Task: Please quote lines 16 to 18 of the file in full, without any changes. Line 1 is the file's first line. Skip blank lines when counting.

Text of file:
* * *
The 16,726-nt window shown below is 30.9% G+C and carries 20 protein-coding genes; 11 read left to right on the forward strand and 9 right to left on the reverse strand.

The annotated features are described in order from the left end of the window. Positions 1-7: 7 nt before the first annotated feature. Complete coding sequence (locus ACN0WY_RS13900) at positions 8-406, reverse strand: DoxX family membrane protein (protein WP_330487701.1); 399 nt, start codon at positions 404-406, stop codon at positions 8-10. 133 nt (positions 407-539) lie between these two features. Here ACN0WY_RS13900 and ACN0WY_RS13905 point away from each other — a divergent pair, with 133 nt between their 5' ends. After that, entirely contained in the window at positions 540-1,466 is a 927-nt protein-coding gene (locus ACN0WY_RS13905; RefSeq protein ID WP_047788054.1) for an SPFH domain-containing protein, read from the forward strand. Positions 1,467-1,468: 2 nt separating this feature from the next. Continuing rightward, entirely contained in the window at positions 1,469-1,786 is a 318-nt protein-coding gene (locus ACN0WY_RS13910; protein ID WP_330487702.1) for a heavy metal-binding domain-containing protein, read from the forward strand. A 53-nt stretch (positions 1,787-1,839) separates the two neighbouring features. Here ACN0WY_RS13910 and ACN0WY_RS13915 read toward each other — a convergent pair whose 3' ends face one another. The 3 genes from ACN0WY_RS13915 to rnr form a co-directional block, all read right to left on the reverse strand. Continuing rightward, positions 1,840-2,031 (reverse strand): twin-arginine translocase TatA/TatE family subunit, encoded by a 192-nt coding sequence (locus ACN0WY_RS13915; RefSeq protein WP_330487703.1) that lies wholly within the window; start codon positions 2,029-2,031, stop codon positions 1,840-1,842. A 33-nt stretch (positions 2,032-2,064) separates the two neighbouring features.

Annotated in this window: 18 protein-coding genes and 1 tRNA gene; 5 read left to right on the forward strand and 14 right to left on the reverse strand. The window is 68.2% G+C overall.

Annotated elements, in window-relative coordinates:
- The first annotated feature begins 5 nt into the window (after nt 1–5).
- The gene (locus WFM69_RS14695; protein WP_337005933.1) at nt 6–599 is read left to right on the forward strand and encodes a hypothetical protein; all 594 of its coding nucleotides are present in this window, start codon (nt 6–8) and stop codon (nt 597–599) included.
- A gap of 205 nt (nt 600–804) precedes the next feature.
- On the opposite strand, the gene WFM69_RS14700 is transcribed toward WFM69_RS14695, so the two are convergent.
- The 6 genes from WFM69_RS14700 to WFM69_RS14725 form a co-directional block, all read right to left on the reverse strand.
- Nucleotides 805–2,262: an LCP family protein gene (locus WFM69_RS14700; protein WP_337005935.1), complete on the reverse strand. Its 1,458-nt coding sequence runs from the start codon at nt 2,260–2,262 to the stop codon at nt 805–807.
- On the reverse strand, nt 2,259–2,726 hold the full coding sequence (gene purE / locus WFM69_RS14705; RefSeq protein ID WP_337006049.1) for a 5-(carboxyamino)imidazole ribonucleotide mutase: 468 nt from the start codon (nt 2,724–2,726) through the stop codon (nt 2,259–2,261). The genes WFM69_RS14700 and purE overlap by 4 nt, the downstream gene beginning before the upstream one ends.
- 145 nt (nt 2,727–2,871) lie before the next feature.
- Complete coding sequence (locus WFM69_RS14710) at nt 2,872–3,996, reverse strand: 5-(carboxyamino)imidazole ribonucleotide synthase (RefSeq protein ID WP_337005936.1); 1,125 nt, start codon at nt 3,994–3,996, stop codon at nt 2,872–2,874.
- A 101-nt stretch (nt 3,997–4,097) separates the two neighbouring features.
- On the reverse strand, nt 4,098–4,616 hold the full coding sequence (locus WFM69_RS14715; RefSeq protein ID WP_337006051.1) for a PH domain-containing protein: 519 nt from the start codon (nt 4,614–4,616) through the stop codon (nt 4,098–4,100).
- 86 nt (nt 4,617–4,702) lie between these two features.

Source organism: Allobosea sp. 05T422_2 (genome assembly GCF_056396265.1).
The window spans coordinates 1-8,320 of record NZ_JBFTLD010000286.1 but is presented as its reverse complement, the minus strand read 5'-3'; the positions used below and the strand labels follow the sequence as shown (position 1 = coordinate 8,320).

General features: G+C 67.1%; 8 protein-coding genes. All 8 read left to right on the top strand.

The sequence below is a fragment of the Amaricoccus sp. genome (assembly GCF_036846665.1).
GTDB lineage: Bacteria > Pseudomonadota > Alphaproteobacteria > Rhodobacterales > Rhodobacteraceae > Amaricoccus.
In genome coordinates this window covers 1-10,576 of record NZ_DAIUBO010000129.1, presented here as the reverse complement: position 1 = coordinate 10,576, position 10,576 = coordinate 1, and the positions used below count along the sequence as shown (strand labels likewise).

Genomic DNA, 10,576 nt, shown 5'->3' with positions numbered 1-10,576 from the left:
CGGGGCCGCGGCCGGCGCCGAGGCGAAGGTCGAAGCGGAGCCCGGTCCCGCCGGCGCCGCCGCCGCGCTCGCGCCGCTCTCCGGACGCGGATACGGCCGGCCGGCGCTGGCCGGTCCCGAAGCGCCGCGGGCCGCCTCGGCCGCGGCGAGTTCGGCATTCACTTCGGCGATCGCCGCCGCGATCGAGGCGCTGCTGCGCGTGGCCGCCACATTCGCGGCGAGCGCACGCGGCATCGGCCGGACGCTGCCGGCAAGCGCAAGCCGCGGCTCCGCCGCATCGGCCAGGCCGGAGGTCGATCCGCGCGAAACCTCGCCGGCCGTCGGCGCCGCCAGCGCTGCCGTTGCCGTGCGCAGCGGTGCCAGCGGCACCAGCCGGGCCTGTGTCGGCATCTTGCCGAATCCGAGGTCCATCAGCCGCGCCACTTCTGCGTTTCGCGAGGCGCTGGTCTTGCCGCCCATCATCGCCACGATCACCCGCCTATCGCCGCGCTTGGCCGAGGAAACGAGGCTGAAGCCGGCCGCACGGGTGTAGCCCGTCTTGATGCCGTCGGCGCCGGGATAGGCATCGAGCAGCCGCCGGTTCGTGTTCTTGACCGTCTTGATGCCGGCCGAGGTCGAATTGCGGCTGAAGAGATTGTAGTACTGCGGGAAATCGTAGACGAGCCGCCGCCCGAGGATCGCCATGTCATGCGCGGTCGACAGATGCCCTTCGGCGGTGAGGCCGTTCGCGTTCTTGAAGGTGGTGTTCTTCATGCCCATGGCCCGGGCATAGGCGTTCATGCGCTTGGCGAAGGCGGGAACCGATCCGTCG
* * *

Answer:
- 86 nt (nt 4,617–4,702) lie between these two features.

Source organism: Allobosea sp. 05T422_2 (genome assembly GCF_056396265.1).
The window spans coordinates 1-8,320 of record NZ_JBFTLD010000286.1 but is presented as its reverse complement, the minus strand read 5'-3'; the positions used below and the strand labels follow the sequence as shown (position 1 = coordinate 8,320).